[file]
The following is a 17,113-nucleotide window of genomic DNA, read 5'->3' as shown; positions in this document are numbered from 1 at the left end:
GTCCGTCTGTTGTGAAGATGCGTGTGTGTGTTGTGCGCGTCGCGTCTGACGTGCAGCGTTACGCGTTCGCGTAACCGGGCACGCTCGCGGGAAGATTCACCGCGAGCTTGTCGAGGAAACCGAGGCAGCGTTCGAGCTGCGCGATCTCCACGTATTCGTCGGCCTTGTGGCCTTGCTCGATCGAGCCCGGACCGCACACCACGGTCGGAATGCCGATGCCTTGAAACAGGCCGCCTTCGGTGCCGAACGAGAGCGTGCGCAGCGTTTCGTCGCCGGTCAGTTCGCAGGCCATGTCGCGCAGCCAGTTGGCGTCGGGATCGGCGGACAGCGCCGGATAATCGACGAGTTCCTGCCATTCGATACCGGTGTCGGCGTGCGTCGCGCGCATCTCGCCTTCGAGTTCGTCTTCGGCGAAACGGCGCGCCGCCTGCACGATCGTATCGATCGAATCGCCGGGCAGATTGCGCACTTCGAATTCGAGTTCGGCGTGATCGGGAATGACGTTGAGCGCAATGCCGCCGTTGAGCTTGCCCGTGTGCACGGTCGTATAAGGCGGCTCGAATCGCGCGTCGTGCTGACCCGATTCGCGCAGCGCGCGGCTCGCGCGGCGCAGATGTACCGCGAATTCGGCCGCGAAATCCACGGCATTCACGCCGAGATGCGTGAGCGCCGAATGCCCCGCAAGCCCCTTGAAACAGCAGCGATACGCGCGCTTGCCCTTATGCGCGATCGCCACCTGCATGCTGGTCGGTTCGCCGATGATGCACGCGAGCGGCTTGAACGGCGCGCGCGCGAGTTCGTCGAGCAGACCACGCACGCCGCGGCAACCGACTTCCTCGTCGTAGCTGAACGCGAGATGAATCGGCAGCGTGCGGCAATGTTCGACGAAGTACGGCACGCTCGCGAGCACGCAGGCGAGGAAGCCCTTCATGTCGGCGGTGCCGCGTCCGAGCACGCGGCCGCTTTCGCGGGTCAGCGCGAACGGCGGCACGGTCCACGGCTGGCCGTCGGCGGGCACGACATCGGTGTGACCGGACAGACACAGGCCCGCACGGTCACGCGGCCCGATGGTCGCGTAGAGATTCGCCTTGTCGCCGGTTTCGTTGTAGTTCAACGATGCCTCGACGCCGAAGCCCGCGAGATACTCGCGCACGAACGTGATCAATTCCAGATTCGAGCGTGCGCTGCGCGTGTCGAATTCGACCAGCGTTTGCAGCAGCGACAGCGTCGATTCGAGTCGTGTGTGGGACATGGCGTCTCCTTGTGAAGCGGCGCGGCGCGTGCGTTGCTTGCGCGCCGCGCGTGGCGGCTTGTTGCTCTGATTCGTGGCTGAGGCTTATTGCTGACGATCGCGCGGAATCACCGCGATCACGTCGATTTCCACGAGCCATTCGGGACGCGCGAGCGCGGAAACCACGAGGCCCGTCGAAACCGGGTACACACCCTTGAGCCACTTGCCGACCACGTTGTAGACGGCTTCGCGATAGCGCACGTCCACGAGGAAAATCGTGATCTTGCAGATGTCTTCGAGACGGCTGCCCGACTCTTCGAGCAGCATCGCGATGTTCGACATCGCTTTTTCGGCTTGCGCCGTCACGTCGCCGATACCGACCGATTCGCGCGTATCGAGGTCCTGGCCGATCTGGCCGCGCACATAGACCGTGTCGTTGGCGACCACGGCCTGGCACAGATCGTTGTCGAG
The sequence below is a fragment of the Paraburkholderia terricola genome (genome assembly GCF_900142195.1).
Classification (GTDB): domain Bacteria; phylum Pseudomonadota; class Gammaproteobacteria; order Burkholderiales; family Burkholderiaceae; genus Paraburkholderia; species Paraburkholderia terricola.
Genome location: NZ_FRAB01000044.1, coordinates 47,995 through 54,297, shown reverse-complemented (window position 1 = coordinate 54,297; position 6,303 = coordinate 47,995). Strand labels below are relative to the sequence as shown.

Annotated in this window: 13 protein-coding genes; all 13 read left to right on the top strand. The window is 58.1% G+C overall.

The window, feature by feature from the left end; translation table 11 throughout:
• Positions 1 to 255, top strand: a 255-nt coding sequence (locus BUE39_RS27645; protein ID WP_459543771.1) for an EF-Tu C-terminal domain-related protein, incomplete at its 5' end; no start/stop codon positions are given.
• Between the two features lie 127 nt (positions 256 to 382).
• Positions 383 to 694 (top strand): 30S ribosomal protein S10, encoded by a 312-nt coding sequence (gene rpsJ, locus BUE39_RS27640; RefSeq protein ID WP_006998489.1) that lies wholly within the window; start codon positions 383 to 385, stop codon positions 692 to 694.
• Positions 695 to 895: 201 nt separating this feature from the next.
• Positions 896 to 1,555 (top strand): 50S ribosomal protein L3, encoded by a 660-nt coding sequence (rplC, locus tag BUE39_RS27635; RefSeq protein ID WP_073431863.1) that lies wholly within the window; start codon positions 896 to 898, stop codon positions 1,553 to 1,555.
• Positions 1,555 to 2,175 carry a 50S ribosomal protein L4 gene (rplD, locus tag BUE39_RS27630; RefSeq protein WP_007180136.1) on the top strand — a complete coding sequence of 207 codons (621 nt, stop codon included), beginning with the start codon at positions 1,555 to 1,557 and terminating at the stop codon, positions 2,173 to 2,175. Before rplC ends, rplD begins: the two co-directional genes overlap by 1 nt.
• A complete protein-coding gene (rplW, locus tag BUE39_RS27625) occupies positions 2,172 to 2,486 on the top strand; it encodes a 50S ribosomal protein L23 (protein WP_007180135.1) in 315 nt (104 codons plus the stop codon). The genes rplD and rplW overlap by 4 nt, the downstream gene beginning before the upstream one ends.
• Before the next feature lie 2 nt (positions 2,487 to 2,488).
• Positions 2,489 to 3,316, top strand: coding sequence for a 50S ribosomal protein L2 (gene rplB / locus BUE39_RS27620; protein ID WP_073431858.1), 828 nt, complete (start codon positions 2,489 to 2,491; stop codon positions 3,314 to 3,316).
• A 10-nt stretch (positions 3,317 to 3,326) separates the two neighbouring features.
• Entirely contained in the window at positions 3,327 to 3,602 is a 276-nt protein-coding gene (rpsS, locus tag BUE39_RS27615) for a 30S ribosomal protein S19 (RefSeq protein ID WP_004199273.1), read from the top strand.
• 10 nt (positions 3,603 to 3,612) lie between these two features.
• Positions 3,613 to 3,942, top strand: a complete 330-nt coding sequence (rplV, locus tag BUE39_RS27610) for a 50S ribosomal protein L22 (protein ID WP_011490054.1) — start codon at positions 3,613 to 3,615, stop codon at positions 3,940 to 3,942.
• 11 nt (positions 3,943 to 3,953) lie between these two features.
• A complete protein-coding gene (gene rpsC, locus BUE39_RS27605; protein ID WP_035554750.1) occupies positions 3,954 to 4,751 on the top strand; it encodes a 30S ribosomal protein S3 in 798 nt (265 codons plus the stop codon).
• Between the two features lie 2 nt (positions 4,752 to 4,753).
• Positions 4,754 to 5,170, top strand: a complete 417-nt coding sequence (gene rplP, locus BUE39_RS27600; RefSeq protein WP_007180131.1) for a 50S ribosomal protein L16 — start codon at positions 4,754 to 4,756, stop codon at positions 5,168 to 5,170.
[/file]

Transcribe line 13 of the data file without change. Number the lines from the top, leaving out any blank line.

• Positions 1,555 to 2,175 carry a 50S ribosomal protein L4 gene (rplD, locus tag BUE39_RS27630; RefSeq protein WP_007180136.1) on the top strand — a complete coding sequence of 207 codons (621 nt, stop codon included), beginning with the start codon at positions 1,555 to 1,557 and terminating at the stop codon, positions 2,173 to 2,175. Before rplC ends, rplD begins: the two co-directional genes overlap by 1 nt.